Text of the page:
Sponsored post: Lowering the (on sale) bar
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Sponsored post: Lowering the (on sale) bar

The Federal Circuit limits the reach of the on-sale bar and provides guidance to pharmaceutical companies that rely on the use of contract manufacturers. Bruce Haas and Lauren Zuffante of Fitzpatrick Cella Harper & Scinto discuss


In The Medicines Company v Hospira, Inc, decided on July 11 2016, the Federal Circuit held that “to be ‘on sale’ under 35 USC § 102(b), a product must be the subject of a commercial sale or offer for sale, and that a commercial sale is one that bears the general hallmarks of a sale” under Uniform Commercial Code.

A unanimous en banc court found that the sale of contract manufacturing services relating to the drug Angiomax did not invalidate The Medicine Company’s (MedCo) patents.

Sale of manufacturing services not a commercial sale

MedCo does not have in-house manufacturing facilities and contracted Ben Venue Laboratories to manufacture batches of bivalirudin, the API in Angiomax, in late 2006. Once manufactured, these batches were placed in quarantine pending FDA approval of Angiomax. The batches were released from quarantine and made available for sale in August 2007, after the July 2007 critical date.

Hospira alleged that the sale of manufacturing services to Ben Venue constituted an invalidating sale under § 102(b). The Federal Circuit found that Ben Venue sold contract manufacturing services to MedCo, not the patented invention. The court found the absence of title transfer and the confidential nature of the transactions to be factors supporting its conclusion that the on sale bar had not been triggered.

Welcome news for brand-name pharmaceutical companies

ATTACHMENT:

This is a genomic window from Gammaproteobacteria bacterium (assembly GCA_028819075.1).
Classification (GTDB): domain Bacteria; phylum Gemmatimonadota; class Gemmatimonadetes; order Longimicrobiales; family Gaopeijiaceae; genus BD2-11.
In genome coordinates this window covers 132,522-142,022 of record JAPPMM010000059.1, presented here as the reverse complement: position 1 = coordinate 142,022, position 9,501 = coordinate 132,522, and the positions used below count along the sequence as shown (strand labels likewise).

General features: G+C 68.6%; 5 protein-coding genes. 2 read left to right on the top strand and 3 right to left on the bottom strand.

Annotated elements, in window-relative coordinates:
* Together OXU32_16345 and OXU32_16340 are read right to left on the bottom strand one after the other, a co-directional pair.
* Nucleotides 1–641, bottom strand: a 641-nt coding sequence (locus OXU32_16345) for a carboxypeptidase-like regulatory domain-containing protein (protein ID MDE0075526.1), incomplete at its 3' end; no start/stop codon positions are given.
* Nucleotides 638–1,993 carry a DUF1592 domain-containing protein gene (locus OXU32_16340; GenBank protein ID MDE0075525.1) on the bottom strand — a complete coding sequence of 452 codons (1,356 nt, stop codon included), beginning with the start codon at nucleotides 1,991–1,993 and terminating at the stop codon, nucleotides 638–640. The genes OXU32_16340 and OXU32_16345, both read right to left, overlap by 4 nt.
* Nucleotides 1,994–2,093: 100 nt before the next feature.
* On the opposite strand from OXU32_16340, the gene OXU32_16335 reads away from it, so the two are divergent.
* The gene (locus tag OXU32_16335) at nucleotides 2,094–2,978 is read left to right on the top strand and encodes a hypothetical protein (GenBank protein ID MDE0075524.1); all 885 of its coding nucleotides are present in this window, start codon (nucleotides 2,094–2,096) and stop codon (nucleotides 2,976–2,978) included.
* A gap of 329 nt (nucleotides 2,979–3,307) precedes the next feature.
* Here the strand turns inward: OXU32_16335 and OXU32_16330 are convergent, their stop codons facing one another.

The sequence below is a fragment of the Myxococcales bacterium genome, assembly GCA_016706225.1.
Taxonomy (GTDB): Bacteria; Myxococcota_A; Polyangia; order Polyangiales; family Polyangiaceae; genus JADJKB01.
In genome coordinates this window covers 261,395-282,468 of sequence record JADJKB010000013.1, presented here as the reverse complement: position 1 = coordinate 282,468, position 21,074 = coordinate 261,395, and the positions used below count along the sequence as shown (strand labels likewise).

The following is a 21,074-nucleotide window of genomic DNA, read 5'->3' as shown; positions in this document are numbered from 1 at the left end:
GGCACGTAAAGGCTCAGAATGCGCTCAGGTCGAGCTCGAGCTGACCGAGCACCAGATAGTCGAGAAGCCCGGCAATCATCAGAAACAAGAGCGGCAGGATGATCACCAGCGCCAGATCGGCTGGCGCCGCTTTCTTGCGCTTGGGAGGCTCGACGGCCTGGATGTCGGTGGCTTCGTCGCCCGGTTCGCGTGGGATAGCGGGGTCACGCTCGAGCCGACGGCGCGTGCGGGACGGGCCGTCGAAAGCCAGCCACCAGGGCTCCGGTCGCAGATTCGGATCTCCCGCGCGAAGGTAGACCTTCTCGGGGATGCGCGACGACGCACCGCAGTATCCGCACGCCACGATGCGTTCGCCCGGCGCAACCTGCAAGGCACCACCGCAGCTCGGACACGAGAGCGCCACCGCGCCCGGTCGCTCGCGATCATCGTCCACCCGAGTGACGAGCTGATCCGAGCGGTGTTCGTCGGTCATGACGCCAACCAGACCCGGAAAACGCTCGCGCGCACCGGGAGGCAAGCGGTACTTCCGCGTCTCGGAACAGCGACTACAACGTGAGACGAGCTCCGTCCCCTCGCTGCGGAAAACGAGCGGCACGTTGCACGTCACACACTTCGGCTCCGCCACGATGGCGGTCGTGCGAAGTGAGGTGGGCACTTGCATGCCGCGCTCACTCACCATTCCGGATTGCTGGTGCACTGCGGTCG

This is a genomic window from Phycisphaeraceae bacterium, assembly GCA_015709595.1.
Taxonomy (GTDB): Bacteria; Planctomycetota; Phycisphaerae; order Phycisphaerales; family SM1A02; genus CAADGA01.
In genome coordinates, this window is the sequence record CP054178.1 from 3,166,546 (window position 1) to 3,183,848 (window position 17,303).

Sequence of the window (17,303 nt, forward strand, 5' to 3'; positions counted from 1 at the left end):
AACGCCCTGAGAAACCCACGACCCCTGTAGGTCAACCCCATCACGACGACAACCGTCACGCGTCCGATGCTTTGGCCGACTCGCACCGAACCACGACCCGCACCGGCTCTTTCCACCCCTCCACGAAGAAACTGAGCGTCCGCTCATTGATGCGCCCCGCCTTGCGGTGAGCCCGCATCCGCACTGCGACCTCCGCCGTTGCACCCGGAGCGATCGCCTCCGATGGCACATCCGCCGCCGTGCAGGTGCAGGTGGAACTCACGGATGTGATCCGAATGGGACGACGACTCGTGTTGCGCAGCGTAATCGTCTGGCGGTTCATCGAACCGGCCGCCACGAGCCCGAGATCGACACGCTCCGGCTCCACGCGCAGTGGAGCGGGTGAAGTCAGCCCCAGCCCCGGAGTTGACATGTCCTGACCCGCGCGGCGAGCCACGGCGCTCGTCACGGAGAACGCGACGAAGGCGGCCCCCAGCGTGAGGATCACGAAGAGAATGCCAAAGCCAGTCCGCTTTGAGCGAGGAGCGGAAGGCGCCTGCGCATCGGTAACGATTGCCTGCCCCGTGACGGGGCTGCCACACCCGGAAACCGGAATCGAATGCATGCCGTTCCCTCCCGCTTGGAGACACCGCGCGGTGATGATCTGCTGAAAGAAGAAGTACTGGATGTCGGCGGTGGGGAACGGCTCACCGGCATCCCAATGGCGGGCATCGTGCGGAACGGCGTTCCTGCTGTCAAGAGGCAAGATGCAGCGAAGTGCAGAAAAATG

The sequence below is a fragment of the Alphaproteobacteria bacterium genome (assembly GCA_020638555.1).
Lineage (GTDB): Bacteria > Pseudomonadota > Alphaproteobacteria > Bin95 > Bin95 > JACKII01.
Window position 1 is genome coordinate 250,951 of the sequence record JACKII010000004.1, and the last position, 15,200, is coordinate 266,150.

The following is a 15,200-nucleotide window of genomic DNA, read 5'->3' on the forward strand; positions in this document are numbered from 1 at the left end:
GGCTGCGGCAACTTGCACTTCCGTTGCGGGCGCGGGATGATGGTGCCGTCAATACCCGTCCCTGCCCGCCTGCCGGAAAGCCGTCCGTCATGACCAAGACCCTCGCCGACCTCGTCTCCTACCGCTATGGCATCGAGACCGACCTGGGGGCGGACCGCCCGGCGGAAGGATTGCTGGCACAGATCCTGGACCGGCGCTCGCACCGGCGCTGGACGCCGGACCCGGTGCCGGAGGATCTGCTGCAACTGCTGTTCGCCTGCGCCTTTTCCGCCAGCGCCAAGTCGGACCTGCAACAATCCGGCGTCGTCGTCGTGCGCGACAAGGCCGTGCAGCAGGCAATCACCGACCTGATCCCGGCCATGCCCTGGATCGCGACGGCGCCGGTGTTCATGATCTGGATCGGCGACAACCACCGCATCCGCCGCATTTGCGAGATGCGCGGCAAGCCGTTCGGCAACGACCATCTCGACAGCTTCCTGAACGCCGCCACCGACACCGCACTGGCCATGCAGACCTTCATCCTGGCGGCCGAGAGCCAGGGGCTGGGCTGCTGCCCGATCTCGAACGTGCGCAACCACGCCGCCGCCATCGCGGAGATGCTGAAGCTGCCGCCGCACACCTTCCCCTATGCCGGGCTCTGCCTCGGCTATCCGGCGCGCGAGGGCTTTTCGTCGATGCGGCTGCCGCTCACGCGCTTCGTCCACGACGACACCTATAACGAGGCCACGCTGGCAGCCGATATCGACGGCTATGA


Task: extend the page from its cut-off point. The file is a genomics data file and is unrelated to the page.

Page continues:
This decision is good news for brand-name pharmaceutical companies. The decision limits the reach of the on sale bar and provides helpful insight to companies that seek to contract out manufacturing services. Whenever appropriate, agreements and invoices should be drafted to identify the services rendered as a sale of manufacturing services.

Agreements should also state that title to the products does not pass to the contract manufacturer. The court noted that Ben Venue “was not free to use or sell the claimed products or to deliver the patented products to anyone other than MedCo".The Uniform Commercial Code describes a ‘sale’ as ‘the passing of title from the seller to the buyer for a price'. The court found the passage of title to be “a helpful indicator of whether a product is ‘on sale'”.

Additional takeaways

  • The court also addressed the issue of whether stockpiling, or the building of an inventory, constitutes a commercial sale under § 102(b). Hospira argued that use of the contract manufacturing services would allow MedCo to stockpile its invention, conferring a commercial benefit by allowing MedCo to “restock its long depleted commercial pipeline". The court stated that it is not a commercial benefit that triggers § 102(b) – there must be a commercial sale or an offer for sale. Thus, stockpiling alone, without an actual sale or offer for sale, does not trigger § 102(b). 

  • The court pointed out that the patents-in-suit were directed to a product as opposed to a process or method. The outcome may be different when a contract manufacturer performs the steps of a patented process. 

  • The court noted that applying the on sale bar to the transaction at issue would create different sets of rules for those companies that contract out manufacturing services and those that manufacture in-house. Such a result would be arbitrary and would penalize a company for relying on the services of a contract manufacturer.

  • Although MedCo focuses on pre-AIA patents, it is likely that the outcome would be the same for post-AIA patents since the language of pre-AIA 35 USC § 102(b) is similar to AIA 35 USC § 102(a)(1). The Patently-O blog agrees and notes that it seems clear that “the limits here are equally applicable to post-AIA patents”.

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